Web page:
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NHL Files Class Action Lawsuit and Unfair Labor Practice Charge

NEW YORK, NY - DECEMBER 05:  Following the NHL Board of Governors meeting, Commissioner Gary Bettman of the National Hockey League addresses the media at the Westin Times Square on December 5, 2012 in New York City.  (Photo by Bruce Bennett/Getty Images)
Bruce Bennett/Getty Images
Tyler ConwayFeatured ColumnistDecember 15, 2012

The ongoing spat between the NHL and NHLPA just got a whole lot uglier.

Fearing that the players' association would go forth with a plan to decertify as a union and sue the NHL, the league has filed a lawsuit with the U.S. District Court in New York to prove the legality of the lockout.

The league revealed this information via a release on its official website:

Today, in response to information indicating that NHL Players have or will be asked to vote to authorize the National Hockey League Players' Association's Executive Board to proceed to "disclaim interest" in continuing to represent the Players in collective bargaining, the National Hockey League filed a Class Action Complaint in Federal Court in New York seeking a Declaration confirming the ongoing legality of the lockout.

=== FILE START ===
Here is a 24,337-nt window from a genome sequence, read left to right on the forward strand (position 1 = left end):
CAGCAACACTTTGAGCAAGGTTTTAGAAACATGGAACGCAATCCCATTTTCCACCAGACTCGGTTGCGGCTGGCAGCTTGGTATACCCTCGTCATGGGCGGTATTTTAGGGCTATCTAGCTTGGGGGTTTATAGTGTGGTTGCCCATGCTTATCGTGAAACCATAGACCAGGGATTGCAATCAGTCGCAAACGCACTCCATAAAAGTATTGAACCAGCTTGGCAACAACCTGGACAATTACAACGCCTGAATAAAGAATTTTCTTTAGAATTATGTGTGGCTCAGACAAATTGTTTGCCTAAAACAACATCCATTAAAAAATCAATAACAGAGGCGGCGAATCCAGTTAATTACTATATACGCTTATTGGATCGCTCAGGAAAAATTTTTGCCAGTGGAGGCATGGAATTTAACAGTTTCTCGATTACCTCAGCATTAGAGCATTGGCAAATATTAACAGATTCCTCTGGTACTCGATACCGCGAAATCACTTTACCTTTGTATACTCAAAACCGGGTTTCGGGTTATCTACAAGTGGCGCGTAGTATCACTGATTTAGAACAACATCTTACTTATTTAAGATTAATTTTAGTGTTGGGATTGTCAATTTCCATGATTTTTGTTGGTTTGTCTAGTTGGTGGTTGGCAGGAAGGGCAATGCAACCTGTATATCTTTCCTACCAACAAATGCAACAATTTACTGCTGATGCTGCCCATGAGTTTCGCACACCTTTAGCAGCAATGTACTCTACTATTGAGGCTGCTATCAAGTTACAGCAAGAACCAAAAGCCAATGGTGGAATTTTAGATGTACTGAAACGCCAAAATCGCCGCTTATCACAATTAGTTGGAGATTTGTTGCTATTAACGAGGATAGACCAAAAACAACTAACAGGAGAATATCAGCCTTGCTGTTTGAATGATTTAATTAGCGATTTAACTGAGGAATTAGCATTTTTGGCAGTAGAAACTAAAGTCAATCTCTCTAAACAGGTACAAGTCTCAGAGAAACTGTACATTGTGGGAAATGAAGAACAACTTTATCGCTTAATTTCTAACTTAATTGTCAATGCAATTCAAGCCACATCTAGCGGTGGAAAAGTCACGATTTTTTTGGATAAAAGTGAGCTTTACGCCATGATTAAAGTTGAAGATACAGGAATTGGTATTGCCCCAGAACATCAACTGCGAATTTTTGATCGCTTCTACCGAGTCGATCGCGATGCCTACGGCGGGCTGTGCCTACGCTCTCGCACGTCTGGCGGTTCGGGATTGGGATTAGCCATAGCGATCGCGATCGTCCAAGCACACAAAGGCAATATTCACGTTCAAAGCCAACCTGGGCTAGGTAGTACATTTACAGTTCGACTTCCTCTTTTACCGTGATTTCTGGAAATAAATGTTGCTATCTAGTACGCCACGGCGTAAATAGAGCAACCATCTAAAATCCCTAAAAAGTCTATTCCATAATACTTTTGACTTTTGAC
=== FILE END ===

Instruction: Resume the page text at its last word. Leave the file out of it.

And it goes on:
In conjunction with the lawsuit, the NHL also filed an unfair labor practice charge with the National Labor Relations Board, saying that the NHLPA is not bargaining in "good faith."

For hockey fans, this is just the latest piece of bad news in what has been one of the ugliest labor disputes in recent memory.

Some had seen hope in a possible decertification by the NHLPA after a similar situation led to a settlement in the NFL's lockout last year. However, a disclaimer of interest would also essentially prevent the two sides from negotiating for the time being.

Remember, the NFL was going through its labor spat during the offseason, not when games were supposed to be played. 

As it stands, the NHL has already canceled games through Dec. 30 and wiped fan-favorite games like the All-Star Game and Winter Classic off the slate. If by some miracle the two sides can come to an agreement in time to take the ice in January 2013, the league will have already lost 526 games from its schedule. 

However, as both sides prepare for litigation, things are going to get a whole lot worse before they get better. By involving the courts, the league opens itself up to an elongated hearing process that would siphon more time, knocking even more games off the schedule.

With the season already hanging on by a thread, the chances of a 2012-13 NHL season ever happening are getting worse by the minute.

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